Do you know what stage of growth your soybean fields are in today? If you don’t, is it worth learning how to determine stages and taking a closer look?
Steve Gauck, a Beck’s sales agronomist based near Greensburg, Ind., believes being able to stage soybean growth is an important skill to have if you want to fine-tune your soybean management and decision-making skills. Several product labels for various inputs are tied to knowing stage of growth.
“It’s relatively easy to do, and it helps you track crop progress during the season,” Gauck says. “There are resources available which can help you learn how to determine soybean growth stages.”
One of those is the Purdue University Corn & Soybean Field Guide, Gauck says. There is also an app version of the guide, available for a nominal cost in your app store. It’s called Soybean Field Scout.
Gauck visits the Soybean Watch ’18 field regularly, and usually checks stage of growth during each visit. Soybean Watch ’18 is sponsored by Beck’s.
Beginning bloom is defined as the R1 stage, or the first stage of reproduction, Gauck says. According to the Purdue field guide, plants are at R1 when there is an open flower at any node on the main stem. The R2 stage is defined as the point when there is an open flower at one of the two uppermost nodes on the main stem which have at least one completely unrolled leaf.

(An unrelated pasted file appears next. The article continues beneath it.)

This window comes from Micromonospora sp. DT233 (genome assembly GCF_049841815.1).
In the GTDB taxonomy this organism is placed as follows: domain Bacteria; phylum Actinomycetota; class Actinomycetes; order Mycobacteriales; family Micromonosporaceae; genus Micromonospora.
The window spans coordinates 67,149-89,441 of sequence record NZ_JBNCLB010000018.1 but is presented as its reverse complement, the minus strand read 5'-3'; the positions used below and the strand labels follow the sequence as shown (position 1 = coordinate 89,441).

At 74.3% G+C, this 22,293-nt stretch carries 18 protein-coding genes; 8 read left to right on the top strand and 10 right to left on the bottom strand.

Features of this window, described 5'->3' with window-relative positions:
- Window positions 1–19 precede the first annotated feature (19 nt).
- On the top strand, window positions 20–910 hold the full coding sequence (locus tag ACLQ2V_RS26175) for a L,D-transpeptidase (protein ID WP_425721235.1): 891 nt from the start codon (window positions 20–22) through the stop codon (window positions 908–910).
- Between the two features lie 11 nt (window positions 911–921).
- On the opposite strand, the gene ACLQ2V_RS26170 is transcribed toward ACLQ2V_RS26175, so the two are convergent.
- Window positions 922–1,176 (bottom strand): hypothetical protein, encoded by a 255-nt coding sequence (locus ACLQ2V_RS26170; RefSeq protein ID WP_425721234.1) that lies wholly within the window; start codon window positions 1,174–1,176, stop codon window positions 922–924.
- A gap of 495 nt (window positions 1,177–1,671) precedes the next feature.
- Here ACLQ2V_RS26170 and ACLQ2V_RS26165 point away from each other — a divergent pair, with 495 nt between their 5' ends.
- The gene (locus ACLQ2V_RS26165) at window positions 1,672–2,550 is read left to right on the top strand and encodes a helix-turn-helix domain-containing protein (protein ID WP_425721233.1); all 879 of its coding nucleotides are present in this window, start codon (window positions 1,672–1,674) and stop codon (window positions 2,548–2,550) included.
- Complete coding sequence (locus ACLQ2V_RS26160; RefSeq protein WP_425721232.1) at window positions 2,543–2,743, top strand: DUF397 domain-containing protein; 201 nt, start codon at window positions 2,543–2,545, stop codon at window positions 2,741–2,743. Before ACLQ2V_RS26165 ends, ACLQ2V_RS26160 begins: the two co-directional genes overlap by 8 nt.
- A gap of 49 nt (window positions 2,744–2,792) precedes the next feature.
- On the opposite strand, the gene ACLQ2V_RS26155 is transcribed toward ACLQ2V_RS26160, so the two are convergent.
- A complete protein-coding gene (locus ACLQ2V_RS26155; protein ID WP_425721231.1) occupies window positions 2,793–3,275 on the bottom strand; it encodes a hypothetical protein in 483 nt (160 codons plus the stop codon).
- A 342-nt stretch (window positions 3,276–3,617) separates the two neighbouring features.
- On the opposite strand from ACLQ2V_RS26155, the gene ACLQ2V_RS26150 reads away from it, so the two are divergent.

The Soybean Watch ’18 field reached R2 in late June, Gauck notes. “Plants typically stay in this stage for a couple weeks or more,” he adds. “Even though plants are blooming, they are also still putting on vegetative growth.”
Many herbicide labels determine when application should cease based on soybean growth stage. The dicamba label for dicamba soybeans specifies a point at which the herbicide should no longer be applied.
That doesn’t mean all weeds are controlled at that point. However, applying dicamba or any other herbicide to soybeans that are past the stage of growth at which the product can be applied results in an off-label application.
“It’s one of the reasons to understand growth stages of soybeans and to anticipate how quickly they might reach certain stages,” Gauck says.
Several agronomists looking at results from various trials in the Midwest recommend that if you’re applying fungicides to soybeans, the best time is when they are in the R3 growth stage. If you wait to apply until R4 or later, you may not reap all the potential payoff from the fungicide, Gauck says.
R3 begins when small pods at least a quarter inch long develop on one of the four uppermost nodes on the main stem, Gauck says. By the time those pods reach three-fourths of an inch long, soybeans have reached the R4 stage.
Soybean development is affected by day length, but it’s also influenced somewhat by planting date and conditions during the growing season, Gauck says. With heat units accumulating quickly this season, it may explain why soybeans seem to be reaching the next growth stage faster than you might expect.